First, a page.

"A lot of things AFES tries to do is to keep kids on the right path," Clayton, the executive director and also cofounder, said. "We just have to find how to disguise it so kids don't know what we're doing."
Iowa's college graduation rates display a significant disparity as well. One of every four white Iowans in the 2010 census graduated college, one of every six African Americans and one of every 10 Latinos.
POVERTY A MAJOR BARRIER
Poverty for Iowa's minorities is growing. While the white poverty rate in Iowa has stayed near 11 percent for 40 years, the rate had increased by 2010 to 43 percent for African Americans and 27 percent for Latinos, the census data show.
"A lot of the problem for African American and Hispanic families is they tend to have a lot more children and they just don't tend to have the same support systems," said Major Von R. Vandiver, commanding officer of the Salvation Army of Siouxland in Sioux City. "When there is a relatively small incident, when the car breaks down or someone gets sick, it just pushes them over the edge and they end up in our emergency shelters."
Correspondingly, median family income and homeownership rates among blacks and Latinos are far lower than for whites in the state.
The 2010 median family income for white Iowans was $62,423, while black families earned $26,760, less than half of what whites made. The median income of Latino families was $38,030.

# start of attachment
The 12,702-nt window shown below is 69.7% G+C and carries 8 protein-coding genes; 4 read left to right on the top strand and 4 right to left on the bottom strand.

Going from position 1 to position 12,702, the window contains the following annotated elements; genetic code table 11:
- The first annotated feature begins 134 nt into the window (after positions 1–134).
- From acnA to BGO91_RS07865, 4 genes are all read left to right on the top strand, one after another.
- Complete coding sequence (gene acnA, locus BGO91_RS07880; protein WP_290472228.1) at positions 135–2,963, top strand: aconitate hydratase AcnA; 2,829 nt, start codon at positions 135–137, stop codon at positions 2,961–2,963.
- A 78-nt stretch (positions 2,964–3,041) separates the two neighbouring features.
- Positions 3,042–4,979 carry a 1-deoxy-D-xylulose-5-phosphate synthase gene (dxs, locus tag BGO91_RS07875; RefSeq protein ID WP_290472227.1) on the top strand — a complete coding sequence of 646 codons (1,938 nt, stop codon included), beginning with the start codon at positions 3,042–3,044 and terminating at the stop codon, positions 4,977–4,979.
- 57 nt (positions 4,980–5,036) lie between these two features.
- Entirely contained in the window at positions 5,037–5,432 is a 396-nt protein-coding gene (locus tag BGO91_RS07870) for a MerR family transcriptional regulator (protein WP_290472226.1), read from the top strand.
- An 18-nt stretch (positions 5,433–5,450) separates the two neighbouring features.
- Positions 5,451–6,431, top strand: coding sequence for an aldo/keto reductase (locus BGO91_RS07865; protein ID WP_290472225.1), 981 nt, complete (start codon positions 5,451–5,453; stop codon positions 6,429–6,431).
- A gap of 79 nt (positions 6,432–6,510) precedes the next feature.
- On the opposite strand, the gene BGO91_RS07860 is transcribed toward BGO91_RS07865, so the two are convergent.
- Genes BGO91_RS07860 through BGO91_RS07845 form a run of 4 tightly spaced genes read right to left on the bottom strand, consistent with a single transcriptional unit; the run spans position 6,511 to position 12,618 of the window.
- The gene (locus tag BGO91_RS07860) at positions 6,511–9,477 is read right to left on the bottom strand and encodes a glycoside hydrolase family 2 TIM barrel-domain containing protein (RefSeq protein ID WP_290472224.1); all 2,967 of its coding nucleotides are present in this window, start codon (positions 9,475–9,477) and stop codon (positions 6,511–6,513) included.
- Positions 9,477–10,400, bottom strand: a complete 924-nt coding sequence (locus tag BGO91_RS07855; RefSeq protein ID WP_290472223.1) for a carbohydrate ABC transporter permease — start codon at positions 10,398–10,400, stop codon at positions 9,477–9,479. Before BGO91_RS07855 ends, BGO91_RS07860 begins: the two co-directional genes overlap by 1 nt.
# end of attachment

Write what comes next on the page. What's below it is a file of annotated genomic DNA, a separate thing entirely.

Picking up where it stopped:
Median family income for whites in 2010 was 11 times higher than it was in 1960; it only five times higher for blacks and Latinos.
The homeownership rates in Iowa in 2010 were 74 percent for whites, 31 percent for blacks and 51 percent for Latinos. Fifty years early 56 percent of black Iowans and 53 percent of Latinos in the state owned a home.
For Latinos, the low percentage of homeowners may have to do with job searching, Vandiver said.
A WELCOMING STATE
Robison said Iowa has failed to create a welcoming environment for those who struggle with English by not hiring enough Spanish speakers.
"I just left state employment and I will tell you that I feel that they've dropped the ball," Robison, who was an investigator for the Iowa Civil Rights Commission, said. "They tend not to hire the bilingual individual who is definitely needed in certain areas."
The Iowa Department of Transportation had been refusing to grant drivers licenses to DREAMers, the term for people younger than 30 brought into the United States illegally by their parents and who were exempted from deportation by the federal government in 2012. The DOT reversed its position in January, but not before creating ill-will among the Latino community.
That language barrier between Latino immigrants and long-time Iowans is a major hurdle but one many immigrants are willing to deal with, Joan Jaimes, an outreach counselor for Marshalltown Community College and secretary of the U.S. Council on Latino Affairs, said.
"It may be difficult, but it would have been worse if they would have stayed wherever they were from," she said.
Gregg Hennigan of The Gazette (Cedar Rapids), Jermaine Pigee of The Hawkeye (Burlington) and IowaWatch data analyst/staff reporter Lauren Mills contributed to this report.